- The authors developed a scale to measure cognitive reappraisal, specifically designed to determine how much and how participants adjusted their bodily expectations with age
Example item: “When I worry about the effects of age-related changes to my appearance, it helps to find a different way of looking at things”
- They also developed a scale to assess body-related self-care, and had participants select the number of times they engaged in behaviours
Example items: “eat healthily”; “pamper yourself”
THE MAIN RESULTS
Using the EDE-Q, the authors determined that 17% of their sample (34 of the 200 women) were “probably eating disorder cases.” Comparing women falling into the probable eating disorder case group to those in a “non-case” group, the authors found that in general, the women in the probable ED category:
- Had higher BMIs
- Felt that body appearance was more important to their self-concept
- Felt that body function was more important to their self-concept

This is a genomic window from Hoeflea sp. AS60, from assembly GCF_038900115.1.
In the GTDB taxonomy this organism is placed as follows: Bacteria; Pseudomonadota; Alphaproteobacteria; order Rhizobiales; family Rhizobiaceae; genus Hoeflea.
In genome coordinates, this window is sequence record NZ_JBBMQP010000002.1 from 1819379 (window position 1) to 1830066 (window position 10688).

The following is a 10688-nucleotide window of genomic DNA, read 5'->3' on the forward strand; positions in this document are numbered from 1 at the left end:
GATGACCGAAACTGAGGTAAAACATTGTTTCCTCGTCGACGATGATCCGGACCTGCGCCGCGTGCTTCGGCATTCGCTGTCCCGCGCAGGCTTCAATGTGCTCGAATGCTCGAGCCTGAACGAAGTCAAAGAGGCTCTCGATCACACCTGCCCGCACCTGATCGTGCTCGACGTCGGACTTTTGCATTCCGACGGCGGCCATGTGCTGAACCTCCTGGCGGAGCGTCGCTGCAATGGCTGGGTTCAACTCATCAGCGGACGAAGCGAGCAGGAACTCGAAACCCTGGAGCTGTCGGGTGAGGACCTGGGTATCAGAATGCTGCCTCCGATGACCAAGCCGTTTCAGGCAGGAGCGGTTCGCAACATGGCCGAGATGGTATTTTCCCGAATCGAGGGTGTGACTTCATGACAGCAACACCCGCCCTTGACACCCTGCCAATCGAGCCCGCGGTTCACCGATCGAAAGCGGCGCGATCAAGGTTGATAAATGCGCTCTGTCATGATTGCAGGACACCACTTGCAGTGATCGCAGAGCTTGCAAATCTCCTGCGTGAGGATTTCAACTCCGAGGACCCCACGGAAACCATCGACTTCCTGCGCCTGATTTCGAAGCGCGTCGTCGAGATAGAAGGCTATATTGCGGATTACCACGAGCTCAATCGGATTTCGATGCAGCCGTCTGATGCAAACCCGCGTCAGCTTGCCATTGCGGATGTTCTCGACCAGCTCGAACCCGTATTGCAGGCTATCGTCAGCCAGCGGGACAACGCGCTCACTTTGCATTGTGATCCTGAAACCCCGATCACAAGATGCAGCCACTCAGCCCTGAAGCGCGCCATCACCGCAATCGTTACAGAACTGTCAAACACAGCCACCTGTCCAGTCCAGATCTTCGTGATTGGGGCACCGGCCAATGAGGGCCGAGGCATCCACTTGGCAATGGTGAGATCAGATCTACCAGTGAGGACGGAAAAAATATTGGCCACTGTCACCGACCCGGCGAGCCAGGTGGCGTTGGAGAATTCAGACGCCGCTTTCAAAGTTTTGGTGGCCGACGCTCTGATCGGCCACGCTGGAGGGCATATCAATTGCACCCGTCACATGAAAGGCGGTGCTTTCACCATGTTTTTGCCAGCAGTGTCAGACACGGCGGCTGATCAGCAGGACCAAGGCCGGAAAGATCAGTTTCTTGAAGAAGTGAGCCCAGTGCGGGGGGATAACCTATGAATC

- Reported less self-care (both body-related/physical self care behaviours and attitude toward self care)
- Had more difficulty adjusting their expectations of their body with age (lower scores on cognitive appraisal scale)
Looking at how these variables interact, the authors note that:
- As appearance importance increased, so did concerns about weight, shape, and eating, and dietary restraint
- As body function importance increased, so did shape concern
- To a slightly lesser extent, as cognitive appraisal increased, disordered eating and body dissatisfaction decreased
When the authors broke their sample down by age, they found that the importance of appearance did not vary with age, unlike prior similar studies indicating that appearance becomes less important with age.
Physical and attitudinal self care had slightly different relationships with the other variables:
- As physical (body-related) self care increased, there was a decrease in both disordered eating and body dissatisfaction
- As attitude toward self care increased, there was a decrease in weight, shape, and eating concern, as well as a slight decrease in dietary restraint
The authors also note a potentially surprising finding: as body-related self care increased, dietary restraint actually increased, rather than decreasing or remaining static, as one might expect. In thinking about this, I don’t know how surprising it really is.